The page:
The announcement of Chelsea signing Kai Havertz at the beginning of the season was met with excitement and had Chelsea fans believing they have signed the next big thing from Germany since German Bratwurst (German Sausage!).
Havertz burst onto the scene as a teen and performed admirably for Bayer Leverkusen in Champions League, Europa League and the domestic league. His reputation preceded him as he was the only outfield U21 player who had played over 8500 minutes since 2015.
In the same period, he was the second-highest scorer with 35 goals only behind Kylian Mbappé and 4th highest in assists, with 21, behind Mbappé, Ousmane Dembele and Sancho.
These performances have earned him some comparisons with young Michael Ballack and Toni Kroos. Havertz has the ability to play as a target man, a midfielder just behind the striker, a box-to-box midfielder and in some peculiar situations, out wide, as a winger.
The Chelsea approach to football is one heavily hinged on creativity through the middle, wing play from full-backs and pressure from midfield when out of possession. A critical look at the statistics shows Kai Havertz’s strengths may never be realized in the current Chelsea tactical approach.
As a youngster at Bayer Leverkusen, Kai Havertz posted some interesting statistics owing to the role he played in their team. In terms of passing, 83% of Kai’s passes were successful whilst 17% of the 5,436 passes were not completed.
As Kai was often deployed in the hole behind the striker, he was very lethal in arriving in the box late to finish off attacking moves as well as striking the ball from the edge of the box when opportunities arose.
Kai played over 50% of Bayer matches in this role and shone as evidenced by statistics he recorded in the period at the club.
In terms of goal contribution, Kai has been consistent with 10, 11, 20 and 18 goal contributions over the past 4 seasons.
The records speak for the young German as the main purpose of Chelsea recruiting him was to deploy him as a man behind the main Chelsea striker to create the opportunities for Pulisic, Ziyech, Hudson-Odoi, Abraham and Giroud.
With a goal contribution high of 30 when deployed behind the striker, it would only be prudent Kai is played in that role rather than as a Central Midfielder; a role he has failed to contribute to a goal from.
Even if he was deployed in this role for his defensive capabilities; the data is not in his favour. Since his arrival in the Premier League; he has intercepted the ball only 5 times, recovered the ball in dangerous areas of the pitch off opponents 43 times (149 in 19/20, 234 in 18/19 seasons at Bayer) and lost 16 aerial battles whilst winning 14.
He has also been dispossessed 21 times in 11 outings and has made an error which has directly led to a goal. He has been dribbled past 14 times in 11 games; which is already half the average number of times (28) he was dribbled past over the 4 seasons at Bayer Leverkusen.
In terms of clear chance creation, Kai Havertz has been contributing his fair quota since his professional career started. He contributed a total of 33 chances whilst at Bayer Leverkusen. 23 of these chances were rightly converted. Since moving to Chelsea, 10 chances have been created but only 1 of those has been converted.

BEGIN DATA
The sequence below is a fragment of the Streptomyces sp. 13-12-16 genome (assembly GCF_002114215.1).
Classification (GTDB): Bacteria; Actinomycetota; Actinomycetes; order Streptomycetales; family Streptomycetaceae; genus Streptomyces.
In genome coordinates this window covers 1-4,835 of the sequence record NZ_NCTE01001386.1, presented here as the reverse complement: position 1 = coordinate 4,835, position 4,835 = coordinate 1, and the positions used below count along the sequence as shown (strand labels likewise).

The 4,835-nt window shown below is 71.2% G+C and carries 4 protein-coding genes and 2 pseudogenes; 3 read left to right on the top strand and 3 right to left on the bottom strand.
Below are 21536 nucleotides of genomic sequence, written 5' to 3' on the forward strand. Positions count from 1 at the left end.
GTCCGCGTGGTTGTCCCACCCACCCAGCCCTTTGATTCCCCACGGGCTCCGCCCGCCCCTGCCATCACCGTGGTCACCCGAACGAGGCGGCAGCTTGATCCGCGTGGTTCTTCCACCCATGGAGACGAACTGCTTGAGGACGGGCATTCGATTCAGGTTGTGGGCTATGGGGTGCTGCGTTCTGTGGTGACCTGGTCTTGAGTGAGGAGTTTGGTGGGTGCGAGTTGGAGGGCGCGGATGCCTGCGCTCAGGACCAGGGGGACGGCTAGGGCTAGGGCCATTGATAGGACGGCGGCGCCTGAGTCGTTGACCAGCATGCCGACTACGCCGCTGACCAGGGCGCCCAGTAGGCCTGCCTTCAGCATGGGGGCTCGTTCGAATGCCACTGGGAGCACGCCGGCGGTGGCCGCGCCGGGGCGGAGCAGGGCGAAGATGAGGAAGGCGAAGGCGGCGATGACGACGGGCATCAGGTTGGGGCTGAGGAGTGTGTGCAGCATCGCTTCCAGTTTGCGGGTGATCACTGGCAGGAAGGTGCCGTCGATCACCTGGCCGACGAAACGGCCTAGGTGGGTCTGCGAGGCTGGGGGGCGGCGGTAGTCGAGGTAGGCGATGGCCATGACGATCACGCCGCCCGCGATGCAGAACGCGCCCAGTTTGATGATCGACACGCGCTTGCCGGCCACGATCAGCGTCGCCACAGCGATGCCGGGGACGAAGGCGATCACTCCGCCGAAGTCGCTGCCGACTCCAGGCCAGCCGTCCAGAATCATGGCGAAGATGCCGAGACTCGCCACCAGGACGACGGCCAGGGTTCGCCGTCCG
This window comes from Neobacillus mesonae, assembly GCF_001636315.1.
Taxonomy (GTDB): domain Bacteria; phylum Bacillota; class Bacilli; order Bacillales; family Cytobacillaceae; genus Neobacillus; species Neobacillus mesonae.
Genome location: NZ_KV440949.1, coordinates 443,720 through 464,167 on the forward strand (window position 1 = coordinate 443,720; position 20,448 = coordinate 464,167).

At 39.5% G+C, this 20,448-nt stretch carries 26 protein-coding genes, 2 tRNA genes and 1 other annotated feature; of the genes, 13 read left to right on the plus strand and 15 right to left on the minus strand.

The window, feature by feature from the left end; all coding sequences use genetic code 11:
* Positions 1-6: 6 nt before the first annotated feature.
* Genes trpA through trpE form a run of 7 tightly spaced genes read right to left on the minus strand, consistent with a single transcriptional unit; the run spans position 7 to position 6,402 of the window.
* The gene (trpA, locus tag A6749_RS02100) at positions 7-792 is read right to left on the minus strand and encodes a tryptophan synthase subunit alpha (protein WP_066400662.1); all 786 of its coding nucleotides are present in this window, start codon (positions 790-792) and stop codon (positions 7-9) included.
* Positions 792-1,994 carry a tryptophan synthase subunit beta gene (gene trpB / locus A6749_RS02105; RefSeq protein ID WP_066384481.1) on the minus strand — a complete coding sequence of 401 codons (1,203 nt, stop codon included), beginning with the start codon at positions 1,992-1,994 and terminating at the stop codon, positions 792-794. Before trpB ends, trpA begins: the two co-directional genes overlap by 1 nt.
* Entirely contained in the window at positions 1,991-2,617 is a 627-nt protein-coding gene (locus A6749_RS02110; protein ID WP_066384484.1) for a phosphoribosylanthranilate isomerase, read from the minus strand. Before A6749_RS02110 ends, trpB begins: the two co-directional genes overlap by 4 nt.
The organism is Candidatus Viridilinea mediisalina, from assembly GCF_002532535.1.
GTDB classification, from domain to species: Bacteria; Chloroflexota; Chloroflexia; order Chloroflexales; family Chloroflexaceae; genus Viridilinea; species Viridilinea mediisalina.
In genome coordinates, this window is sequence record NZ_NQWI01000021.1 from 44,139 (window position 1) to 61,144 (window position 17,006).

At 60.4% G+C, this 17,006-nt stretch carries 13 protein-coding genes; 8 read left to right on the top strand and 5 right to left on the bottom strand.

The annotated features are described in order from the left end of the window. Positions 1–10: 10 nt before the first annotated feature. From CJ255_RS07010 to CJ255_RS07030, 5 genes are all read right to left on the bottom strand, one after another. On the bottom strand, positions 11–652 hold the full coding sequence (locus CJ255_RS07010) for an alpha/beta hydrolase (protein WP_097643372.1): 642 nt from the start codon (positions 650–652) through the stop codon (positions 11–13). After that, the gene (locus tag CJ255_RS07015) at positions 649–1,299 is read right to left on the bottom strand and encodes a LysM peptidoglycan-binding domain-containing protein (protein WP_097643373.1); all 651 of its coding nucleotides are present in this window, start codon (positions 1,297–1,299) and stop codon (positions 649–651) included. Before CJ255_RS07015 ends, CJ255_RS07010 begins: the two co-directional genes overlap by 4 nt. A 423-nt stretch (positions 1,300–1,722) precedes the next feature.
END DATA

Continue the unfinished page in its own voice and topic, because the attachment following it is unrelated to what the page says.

Kai Havertz and Frank Lampard admit the player’s struggles begun from the onset of the COVID-19 symptoms. Albeit the player struggling to come to terms with the pace, power and demands of the PL, Havertz had an extreme form of the COVID-19 which affected him beyond the norm. The player is still trying to get to the level of before.
Frank Lampard’s team has thrived in recent weeks against teams in the bottom half having scored 23 goals against clubs located there whilst scoring only 3 against teams in and around them on the league log.
Frank Lampard has tinkered too often when facing a different kind of oppositions. It is as though Frank Lampard is not certain on the approach to adopt. Every team needs a set system they use but tweak marginally according to the nature of their opponent.
Havertz was started as a wide man in a 4-4-2 set up in his debut game and was woefully ineffective. In his subsequent appearance against Liverpool, he was unable to make his mark as well as he was starting out wide again in a 3-man forward line.
He was withdrawn at half time. In Chelsea comeback drawn game with West Brom, Kai was effective as an attacking midfielder just in behind Werner and provided his only assist in the PL in that role.
In the next game against Palace when Kai was deployed just behind the striker, he was effective in carrying the ball from his team’s half towards the opponent’s half and created a clear opportunity for Werner.
He was also fouled as Chelsea were given a second penalty in that game.
Again, against Southampton, Kai was on hand with a decoy run across the goal to create space for Werner to score his first of the game. He weighed in with a goal as well towards the end of the game.
Kai’s best performances have come when played directly behind the striker. Chelsea has a creativity issue at the moment with Pulisic and Ziyech unavailable.
It would serve them best to deploy Kai as an attacking midfielder than as a traditional number 8 or Centre Midfielder. Either side of him could be Werner and Mason Mount to offer pace going forward and greater creativity in the wide areas.
The 4-3-3 set up will work the best if Kai is not one of the midfield 3 but contributing as part of the forward 3.